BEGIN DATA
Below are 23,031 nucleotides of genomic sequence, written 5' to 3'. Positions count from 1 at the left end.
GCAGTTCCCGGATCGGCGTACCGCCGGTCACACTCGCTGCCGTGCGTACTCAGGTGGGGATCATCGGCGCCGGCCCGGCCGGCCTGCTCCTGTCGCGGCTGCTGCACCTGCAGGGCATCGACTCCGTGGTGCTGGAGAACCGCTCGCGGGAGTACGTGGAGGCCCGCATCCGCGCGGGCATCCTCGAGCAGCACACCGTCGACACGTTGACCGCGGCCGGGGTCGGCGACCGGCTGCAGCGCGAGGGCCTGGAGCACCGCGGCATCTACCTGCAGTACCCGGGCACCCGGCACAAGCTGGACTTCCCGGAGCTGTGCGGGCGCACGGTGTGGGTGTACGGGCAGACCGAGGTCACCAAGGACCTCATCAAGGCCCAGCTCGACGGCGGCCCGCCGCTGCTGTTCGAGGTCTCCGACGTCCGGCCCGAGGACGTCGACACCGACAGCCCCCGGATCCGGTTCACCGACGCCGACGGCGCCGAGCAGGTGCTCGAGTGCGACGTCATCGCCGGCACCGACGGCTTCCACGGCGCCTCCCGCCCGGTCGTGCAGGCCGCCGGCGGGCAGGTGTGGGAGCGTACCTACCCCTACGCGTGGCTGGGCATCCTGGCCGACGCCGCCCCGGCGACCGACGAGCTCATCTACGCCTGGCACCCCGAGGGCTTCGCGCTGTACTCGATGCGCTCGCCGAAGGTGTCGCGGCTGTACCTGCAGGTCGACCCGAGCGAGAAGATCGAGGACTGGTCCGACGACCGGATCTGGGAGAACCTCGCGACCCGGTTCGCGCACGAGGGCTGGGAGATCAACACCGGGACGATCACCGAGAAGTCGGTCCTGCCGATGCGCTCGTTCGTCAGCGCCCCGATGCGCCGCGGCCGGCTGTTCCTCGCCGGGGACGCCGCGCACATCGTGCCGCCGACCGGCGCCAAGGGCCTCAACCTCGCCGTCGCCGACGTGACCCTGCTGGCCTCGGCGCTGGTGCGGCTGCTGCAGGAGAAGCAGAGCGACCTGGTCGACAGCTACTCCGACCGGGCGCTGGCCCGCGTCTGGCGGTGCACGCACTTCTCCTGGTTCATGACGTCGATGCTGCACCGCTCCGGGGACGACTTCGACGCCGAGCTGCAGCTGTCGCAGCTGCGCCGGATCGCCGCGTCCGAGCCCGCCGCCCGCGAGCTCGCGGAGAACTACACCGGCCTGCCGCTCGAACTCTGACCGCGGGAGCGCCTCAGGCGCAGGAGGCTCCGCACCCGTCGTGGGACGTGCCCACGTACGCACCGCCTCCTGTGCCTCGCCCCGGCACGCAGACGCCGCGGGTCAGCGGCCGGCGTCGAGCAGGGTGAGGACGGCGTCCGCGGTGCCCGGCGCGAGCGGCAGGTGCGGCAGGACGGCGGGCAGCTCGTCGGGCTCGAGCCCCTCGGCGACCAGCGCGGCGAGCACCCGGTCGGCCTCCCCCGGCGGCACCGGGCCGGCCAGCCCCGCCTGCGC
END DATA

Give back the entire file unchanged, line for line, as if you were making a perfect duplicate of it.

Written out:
Below are 23,031 nucleotides of genomic sequence, written 5' to 3'. Positions count from 1 at the left end.
GCAGTTCCCGGATCGGCGTACCGCCGGTCACACTCGCTGCCGTGCGTACTCAGGTGGGGATCATCGGCGCCGGCCCGGCCGGCCTGCTCCTGTCGCGGCTGCTGCACCTGCAGGGCATCGACTCCGTGGTGCTGGAGAACCGCTCGCGGGAGTACGTGGAGGCCCGCATCCGCGCGGGCATCCTCGAGCAGCACACCGTCGACACGTTGACCGCGGCCGGGGTCGGCGACCGGCTGCAGCGCGAGGGCCTGGAGCACCGCGGCATCTACCTGCAGTACCCGGGCACCCGGCACAAGCTGGACTTCCCGGAGCTGTGCGGGCGCACGGTGTGGGTGTACGGGCAGACCGAGGTCACCAAGGACCTCATCAAGGCCCAGCTCGACGGCGGCCCGCCGCTGCTGTTCGAGGTCTCCGACGTCCGGCCCGAGGACGTCGACACCGACAGCCCCCGGATCCGGTTCACCGACGCCGACGGCGCCGAGCAGGTGCTCGAGTGCGACGTCATCGCCGGCACCGACGGCTTCCACGGCGCCTCCCGCCCGGTCGTGCAGGCCGCCGGCGGGCAGGTGTGGGAGCGTACCTACCCCTACGCGTGGCTGGGCATCCTGGCCGACGCCGCCCCGGCGACCGACGAGCTCATCTACGCCTGGCACCCCGAGGGCTTCGCGCTGTACTCGATGCGCTCGCCGAAGGTGTCGCGGCTGTACCTGCAGGTCGACCCGAGCGAGAAGATCGAGGACTGGTCCGACGACCGGATCTGGGAGAACCTCGCGACCCGGTTCGCGCACGAGGGCTGGGAGATCAACACCGGGACGATCACCGAGAAGTCGGTCCTGCCGATGCGCTCGTTCGTCAGCGCCCCGATGCGCCGCGGCCGGCTGTTCCTCGCCGGGGACGCCGCGCACATCGTGCCGCCGACCGGCGCCAAGGGCCTCAACCTCGCCGTCGCCGACGTGACCCTGCTGGCCTCGGCGCTGGTGCGGCTGCTGCAGGAGAAGCAGAGCGACCTGGTCGACAGCTACTCCGACCGGGCGCTGGCCCGCGTCTGGCGGTGCACGCACTTCTCCTGGTTCATGACGTCGATGCTGCACCGCTCCGGGGACGACTTCGACGCCGAGCTGCAGCTGTCGCAGCTGCGCCGGATCGCCGCGTCCGAGCCCGCCGCCCGCGAGCTCGCGGAGAACTACACCGGCCTGCCGCTCGAACTCTGACCGCGGGAGCGCCTCAGGCGCAGGAGGCTCCGCACCCGTCGTGGGACGTGCCCACGTACGCACCGCCTCCTGTGCCTCGCCCCGGCACGCAGACGCCGCGGGTCAGCGGCCGGCGTCGAGCAGGGTGAGGACGGCGTCCGCGGTGCCCGGCGCGAGCGGCAGGTGCGGCAGGACGGCGGGCAGCTCGTCGGGCTCGAGCCCCTCGGCGACCAGCGCGGCGAGCACCCGGTCGGCCTCCCCCGGCGGCACCGGGCCGGCCAGCCCCGCCTGCGC